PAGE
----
Construction took place under weather protection. The plot is right on the seafront where the wind always pushes the rain sideways, causing it to hit the plot at an angle. The log frame was assembled in late autumn and early winter when rain and snow took turns at making conditions difficult.
The building’s heating solution is a hybrid that combines four air-to-water heat pumps with district heating. For electricity, the roof has a solar panel system that generates enough power to cover the base load.
According to feedback from the client and users, the building is echo-free with excellent acoustics. Particular attention was paid to the design and implementation of the sound insulation between the rooms. All ceilings are fully covered with acoustic materials, and acoustic wall panels were used in cosy nooks for older children as well as in conference rooms and the gymnasium.
The log surface is treated with just a single coating of wax, which keeps the surroundings light and pleasant. Health and safety featured prominently in the building’s design. The children’s toilets have automatic taps in the washbasins, and the handles on the intermediate doors are antibacterial. Folding walls make it possible to divide and connect spaces, making the entire building extremely versatile.
Fire compartments are all under 400 m2, which means the building meets the P3 fire class requirements despite its relatively large size. This in turn means that there are no treatment restrictions for the log surfaces indoors, allowing the designers to leave as much visible wood surface as they wanted. Over 50% of the walls are built from logs. Logs were used extensively in partitioning walls, including in the lobby and various group facilities.
The building’s automatic fire alarm system is connected to the emergency centre. For ventilation, there is one centralised equipment room in the middle of the T-shaped building, on the first floor.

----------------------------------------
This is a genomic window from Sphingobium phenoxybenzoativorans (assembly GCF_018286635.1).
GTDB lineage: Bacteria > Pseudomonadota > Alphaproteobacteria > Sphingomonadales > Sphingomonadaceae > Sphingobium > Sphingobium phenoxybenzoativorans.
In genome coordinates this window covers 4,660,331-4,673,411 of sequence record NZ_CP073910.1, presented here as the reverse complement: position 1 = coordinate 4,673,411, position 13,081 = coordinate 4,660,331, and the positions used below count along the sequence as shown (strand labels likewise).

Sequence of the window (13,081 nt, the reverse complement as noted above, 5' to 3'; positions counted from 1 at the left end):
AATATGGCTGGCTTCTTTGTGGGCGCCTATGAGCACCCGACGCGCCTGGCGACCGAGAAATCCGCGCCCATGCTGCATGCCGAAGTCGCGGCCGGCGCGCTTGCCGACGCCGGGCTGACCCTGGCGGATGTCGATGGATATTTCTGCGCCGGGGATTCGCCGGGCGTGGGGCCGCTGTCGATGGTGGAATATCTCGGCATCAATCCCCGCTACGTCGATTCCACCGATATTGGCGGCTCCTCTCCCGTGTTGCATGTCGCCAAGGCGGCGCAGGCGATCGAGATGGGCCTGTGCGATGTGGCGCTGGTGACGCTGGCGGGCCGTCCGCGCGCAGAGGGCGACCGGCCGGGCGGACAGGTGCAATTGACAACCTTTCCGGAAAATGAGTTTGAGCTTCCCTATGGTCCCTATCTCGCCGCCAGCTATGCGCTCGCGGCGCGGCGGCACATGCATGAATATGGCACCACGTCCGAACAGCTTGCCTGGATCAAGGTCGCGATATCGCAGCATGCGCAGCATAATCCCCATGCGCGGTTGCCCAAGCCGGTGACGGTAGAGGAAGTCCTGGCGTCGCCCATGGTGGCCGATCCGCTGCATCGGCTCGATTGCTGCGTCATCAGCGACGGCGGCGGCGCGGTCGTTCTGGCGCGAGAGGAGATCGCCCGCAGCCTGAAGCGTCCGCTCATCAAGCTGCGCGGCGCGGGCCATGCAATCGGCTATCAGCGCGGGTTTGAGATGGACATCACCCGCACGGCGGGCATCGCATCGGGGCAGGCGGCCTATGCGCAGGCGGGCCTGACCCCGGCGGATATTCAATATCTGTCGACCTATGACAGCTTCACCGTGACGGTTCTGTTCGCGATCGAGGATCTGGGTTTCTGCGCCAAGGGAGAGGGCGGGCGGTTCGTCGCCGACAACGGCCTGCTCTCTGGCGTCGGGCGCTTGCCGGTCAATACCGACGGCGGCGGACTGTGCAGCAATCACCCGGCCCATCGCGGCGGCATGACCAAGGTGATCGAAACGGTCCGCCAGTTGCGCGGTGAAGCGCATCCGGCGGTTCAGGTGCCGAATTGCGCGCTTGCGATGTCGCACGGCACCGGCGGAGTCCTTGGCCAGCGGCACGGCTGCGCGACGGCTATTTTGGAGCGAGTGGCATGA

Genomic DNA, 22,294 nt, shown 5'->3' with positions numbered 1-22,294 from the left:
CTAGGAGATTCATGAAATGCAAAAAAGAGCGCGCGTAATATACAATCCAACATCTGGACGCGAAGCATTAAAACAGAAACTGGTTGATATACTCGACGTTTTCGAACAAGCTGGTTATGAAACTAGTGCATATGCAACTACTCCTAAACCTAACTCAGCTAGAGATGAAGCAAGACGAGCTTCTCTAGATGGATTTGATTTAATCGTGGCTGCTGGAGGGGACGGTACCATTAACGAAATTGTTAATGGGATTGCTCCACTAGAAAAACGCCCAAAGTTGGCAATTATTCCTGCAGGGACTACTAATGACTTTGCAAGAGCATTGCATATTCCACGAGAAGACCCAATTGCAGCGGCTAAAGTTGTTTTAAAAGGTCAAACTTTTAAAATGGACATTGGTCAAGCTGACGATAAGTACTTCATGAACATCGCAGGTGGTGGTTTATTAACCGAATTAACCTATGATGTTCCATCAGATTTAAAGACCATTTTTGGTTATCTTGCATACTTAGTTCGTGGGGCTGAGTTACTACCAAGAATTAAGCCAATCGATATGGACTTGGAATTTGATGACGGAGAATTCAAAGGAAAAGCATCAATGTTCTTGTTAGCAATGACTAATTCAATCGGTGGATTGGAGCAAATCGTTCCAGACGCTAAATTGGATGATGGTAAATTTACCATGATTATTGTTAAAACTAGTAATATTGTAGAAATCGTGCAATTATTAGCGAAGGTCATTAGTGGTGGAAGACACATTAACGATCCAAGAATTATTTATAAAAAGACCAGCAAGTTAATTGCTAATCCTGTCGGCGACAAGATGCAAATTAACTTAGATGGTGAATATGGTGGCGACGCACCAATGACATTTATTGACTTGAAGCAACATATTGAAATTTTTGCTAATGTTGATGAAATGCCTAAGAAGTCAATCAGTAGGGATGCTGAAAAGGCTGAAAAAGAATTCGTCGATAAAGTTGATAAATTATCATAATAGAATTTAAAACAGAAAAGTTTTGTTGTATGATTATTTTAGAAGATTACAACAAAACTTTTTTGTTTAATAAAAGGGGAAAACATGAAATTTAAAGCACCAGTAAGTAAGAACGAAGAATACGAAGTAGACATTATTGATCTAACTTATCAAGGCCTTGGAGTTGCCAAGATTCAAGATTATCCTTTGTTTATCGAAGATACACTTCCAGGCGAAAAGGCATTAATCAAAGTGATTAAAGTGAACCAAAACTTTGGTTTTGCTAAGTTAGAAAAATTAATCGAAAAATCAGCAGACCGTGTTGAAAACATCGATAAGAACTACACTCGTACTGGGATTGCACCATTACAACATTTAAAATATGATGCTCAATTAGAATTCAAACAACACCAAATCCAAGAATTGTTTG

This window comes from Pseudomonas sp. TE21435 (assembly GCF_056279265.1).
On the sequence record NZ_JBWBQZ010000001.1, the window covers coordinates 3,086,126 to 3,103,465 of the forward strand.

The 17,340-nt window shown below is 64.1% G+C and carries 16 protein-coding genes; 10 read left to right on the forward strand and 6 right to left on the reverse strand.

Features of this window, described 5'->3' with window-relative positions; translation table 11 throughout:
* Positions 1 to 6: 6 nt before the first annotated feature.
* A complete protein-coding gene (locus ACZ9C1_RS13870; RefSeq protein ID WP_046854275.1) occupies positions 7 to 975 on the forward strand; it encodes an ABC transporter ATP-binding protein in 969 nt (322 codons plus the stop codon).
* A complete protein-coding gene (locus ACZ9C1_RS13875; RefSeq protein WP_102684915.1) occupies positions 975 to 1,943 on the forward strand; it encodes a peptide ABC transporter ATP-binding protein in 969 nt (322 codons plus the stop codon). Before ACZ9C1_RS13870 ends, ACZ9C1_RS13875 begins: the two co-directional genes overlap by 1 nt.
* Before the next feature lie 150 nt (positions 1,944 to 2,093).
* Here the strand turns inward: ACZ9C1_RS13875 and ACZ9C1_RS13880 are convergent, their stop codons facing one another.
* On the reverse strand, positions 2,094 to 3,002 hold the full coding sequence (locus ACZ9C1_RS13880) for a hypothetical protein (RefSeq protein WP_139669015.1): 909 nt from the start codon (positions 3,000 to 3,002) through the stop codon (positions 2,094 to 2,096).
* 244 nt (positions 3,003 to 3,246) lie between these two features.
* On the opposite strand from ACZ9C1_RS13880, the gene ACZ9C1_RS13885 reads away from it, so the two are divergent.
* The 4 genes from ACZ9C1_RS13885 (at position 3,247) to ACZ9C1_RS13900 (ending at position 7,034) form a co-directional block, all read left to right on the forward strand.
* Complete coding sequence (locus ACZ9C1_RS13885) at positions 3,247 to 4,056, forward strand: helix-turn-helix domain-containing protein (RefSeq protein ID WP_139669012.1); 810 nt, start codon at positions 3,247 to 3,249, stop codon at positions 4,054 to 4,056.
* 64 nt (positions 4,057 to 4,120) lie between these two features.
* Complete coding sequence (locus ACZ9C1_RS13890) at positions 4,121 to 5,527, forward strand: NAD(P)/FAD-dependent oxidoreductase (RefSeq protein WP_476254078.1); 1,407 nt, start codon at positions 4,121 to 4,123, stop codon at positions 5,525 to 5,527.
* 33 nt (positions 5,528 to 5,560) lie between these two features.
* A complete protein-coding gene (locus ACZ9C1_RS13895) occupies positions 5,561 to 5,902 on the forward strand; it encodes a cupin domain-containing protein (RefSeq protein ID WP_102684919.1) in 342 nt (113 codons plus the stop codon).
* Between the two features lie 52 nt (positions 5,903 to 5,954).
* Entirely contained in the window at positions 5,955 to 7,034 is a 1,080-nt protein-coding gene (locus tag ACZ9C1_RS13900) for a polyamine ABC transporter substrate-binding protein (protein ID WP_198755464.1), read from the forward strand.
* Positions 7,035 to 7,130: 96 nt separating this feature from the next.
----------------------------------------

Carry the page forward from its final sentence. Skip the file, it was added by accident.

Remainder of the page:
Avario is an architectural firm specialising in the design of daycare, school, and elderly care buildings all over Finland. Avario is the first architectural studio that has been awarded the EcoCompass certificate. The company is committed to save natural resources and increase positive environmental impacts.
The acoustic design of the building has been carried out by A-Insinöörit Suunnittelu Oy, Finland’s leading provider of sound insulation calculation services for wooden structures.
Project in brief
Pajarinranta daycare centre
- Location | Kemi
- Purpose | Daycare centre
- Constructor/Client | City of Kemi
- Valmistumisvuosi | 2021
- Floor area | 2 073 m2
- Total area | 2 160 m2
- Volume | 9 290 m3
- Investointikustannukset | 5900000€
- Architectural Design | Avario Oy
- Structural design | Insinööri- ja arkkitehtitoimisto Palola & Piispanen Oy
- Akustiikkasuunnittelu | A-insinöörit Suunnittelu Oy
- LVIA-suunnittelu | Rakennusliike Lapti Oy
- Electrical design | Rakennusliike Lapti Oy
- Interior design | Avario Oy
- Pääurakoitsija | Rakennusliike Lapti Oy
- Wood component supplier | Log structure: Kontiotuote Oy
- Photographs | Asko Leinonen, Petteri Löppönen
- Text | Matti Haikola, Kaisa-Mari Immonen and Puuinfo